Wednesday, September 20, 2017

Sixties Sensation

This may be my favorite dress ever. I found it at a thrift-store in Portland this week.

It's an authentic vintage piece from the 1960's in real silk with a liner. It has an embroidered collar and cuffs. Best of all, it has ruffled sleeves! The sleeves slay me.

Oh, and the color... pink! That's so Ally.

The dress cost more than I usually spend but (1) I was on vacation and (2) I had to have it. Had to! I picked it up, put it back, picked it up a second time, put it back and then ran to grab it before leaving the store. Has that ever happened to you?

Tuesday, September 19, 2017

Portland, Maine

As you enter Maine, a sign announces:

Welcome To Maine
The Way Life Should Be

That says it all, doesn't it? Maine is a wonderful place full of natural beauty and few people. Portland is its biggest city yet the place is smaller than my suburban hometown. I explored it Saturday and will definitely return.

Portland has a surprisingly youthful vibe with lots of cool places on Congress Street. The city is lauded for its vibrant food-scene; it is second only to San Francisco in restaurants per capita. Everywhere you look there's another restaurant. They are extremely diverse: I saw Cajun, East African and various ethnic cuisines, along with a vegetarian place where I got a delicious lunch (chives dumplings, asparagus tempura). A clueless patron near me got angry the waitress wouldn't serve him a lobster-roll. "That's not meat, is it?" he insisted.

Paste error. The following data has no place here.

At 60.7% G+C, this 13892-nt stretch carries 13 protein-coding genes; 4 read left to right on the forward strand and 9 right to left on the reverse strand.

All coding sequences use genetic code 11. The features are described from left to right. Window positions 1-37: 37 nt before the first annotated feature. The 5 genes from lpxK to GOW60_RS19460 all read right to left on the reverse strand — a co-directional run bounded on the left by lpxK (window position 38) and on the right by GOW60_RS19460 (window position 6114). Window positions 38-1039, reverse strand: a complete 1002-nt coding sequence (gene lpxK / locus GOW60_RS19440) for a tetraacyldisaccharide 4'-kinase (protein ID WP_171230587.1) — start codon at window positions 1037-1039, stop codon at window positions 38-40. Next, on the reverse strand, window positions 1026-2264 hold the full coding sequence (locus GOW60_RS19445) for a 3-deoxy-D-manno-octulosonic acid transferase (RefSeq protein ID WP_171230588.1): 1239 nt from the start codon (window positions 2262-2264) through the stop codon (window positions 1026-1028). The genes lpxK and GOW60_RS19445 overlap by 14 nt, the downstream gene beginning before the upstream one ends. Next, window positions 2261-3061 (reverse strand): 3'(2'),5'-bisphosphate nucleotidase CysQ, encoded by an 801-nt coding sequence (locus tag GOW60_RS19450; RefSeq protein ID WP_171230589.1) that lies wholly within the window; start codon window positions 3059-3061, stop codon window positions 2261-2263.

Not all the food is haute. The famous "Italian hero" was invented in Portland in 1903. Portland and Maine consider the sandwich to be their pride and joy. I tried it at the site of invention, a deli called Amato's (named after sandwich-creator Giovanni Amato).

Portland has lots of good shopping in vintage and vinyl-record stores. I found a delightful pink dress from the Sixties which I'll display here soon. As I bought the dress, a macho male cashier tried to bond with me over motorcycling (I was carrying my helmet). As I was leaving, he asked: "That dress for your woman?" Life is full of awkward moments...

Monday, September 18, 2017


Ripe acorns, when they leave home, fall and hit the skin of camping tents. Plummeting onto that taut surface, acorns sound exactly like drumbeats. Sitting in my tent this weekend, I was treated to a percussion concert, conducted by the wind. It was rapturous.

Motorcycle-camping is, I discovered, fun. Arduous but fun. There's less comfort but you adjust to the hardships and even take pride in the effort. Making a cup of tea in the morning isn't flipping a switch; it's a 15-minute ordeal that starts with building a fire from scratch. Drinking that tea is satisfying because of the effort required.

Being in woods, especially at night, is calming. Quiet is punctuated only by sounds of nature (e.g., the splash of a jumping frog). Civilization's noises are conspicuously absent. I liked the quiet. After this positive experience I'm going to incorporate camping into my future motorcycle-travels on a regular basis.

There is, of course, a learning curve. An experienced camper advised me to bring tiger-repellant in case of an attack, but I spotted no wildcats. I guess, as Pee-wee Herman famously said, "there are some things they don't teach you in school."